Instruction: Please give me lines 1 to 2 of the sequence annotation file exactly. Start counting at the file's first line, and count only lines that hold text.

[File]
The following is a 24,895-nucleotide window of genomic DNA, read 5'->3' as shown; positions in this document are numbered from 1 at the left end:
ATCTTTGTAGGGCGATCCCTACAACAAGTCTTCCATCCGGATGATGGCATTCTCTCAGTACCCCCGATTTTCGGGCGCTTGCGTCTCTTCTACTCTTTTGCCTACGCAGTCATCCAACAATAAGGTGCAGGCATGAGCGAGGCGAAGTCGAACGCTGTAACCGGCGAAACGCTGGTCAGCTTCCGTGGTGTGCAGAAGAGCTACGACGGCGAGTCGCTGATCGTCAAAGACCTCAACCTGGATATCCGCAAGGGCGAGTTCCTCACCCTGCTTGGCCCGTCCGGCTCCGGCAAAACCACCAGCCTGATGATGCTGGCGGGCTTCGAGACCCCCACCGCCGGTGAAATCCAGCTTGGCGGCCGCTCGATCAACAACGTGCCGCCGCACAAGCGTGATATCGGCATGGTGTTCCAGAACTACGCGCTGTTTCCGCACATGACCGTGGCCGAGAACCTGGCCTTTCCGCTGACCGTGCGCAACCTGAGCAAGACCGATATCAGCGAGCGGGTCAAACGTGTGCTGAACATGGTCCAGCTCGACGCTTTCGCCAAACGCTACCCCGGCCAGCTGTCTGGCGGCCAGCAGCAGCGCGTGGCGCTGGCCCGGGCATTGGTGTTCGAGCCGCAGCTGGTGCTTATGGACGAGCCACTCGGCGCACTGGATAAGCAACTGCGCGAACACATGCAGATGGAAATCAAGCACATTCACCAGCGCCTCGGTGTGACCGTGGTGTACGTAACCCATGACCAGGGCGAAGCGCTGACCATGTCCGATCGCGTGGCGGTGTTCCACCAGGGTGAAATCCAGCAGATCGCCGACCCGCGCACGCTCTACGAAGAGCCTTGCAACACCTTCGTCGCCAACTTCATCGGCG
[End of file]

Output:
The following is a 24,895-nucleotide window of genomic DNA, read 5'->3' as shown; positions in this document are numbered from 1 at the left end:
ATCTTTGTAGGGCGATCCCTACAACAAGTCTTCCATCCGGATGATGGCATTCTCTCAGTACCCCCGATTTTCGGGCGCTTGCGTCTCTTCTACTCTTTTGCCTACGCAGTCATCCAACAATAAGGTGCAGGCATGAGCGAGGCGAAGTCGAACGCTGTAACCGGCGAAACGCTGGTCAGCTTCCGTGGTGTGCAGAAGAGCTACGACGGCGAGTCGCTGATCGTCAAAGACCTCAACCTGGATATCCGCAAGGGCGAGTTCCTCACCCTGCTTGGCCCGTCCGGCTCCGGCAAAACCACCAGCCTGATGATGCTGGCGGGCTTCGAGACCCCCACCGCCGGTGAAATCCAGCTTGGCGGCCGCTCGATCAACAACGTGCCGCCGCACAAGCGTGATATCGGCATGGTGTTCCAGAACTACGCGCTGTTTCCGCACATGACCGTGGCCGAGAACCTGGCCTTTCCGCTGACCGTGCGCAACCTGAGCAAGACCGATATCAGCGAGCGGGTCAAACGTGTGCTGAACATGGTCCAGCTCGACGCTTTCGCCAAACGCTACCCCGGCCAGCTGTCTGGCGGCCAGCAGCAGCGCGTGGCGCTGGCCCGGGCATTGGTGTTCGAGCCGCAGCTGGTGCTTATGGACGAGCCACTCGGCGCACTGGATAAGCAACTGCGCGAACACATGCAGATGGAAATCAAGCACATTCACCAGCGCCTCGGTGTGACCGTGGTGTACGTAACCCATGACCAGGGCGAAGCGCTGACCATGTCCGATCGCGTGGCGGTGTTCCACCAGGGTGAAATCCAGCAGATCGCCGACCCGCGCACGCTCTACGAAGAGCCTTGCAACACCTTCGTCGCCAACTTCATCGGCG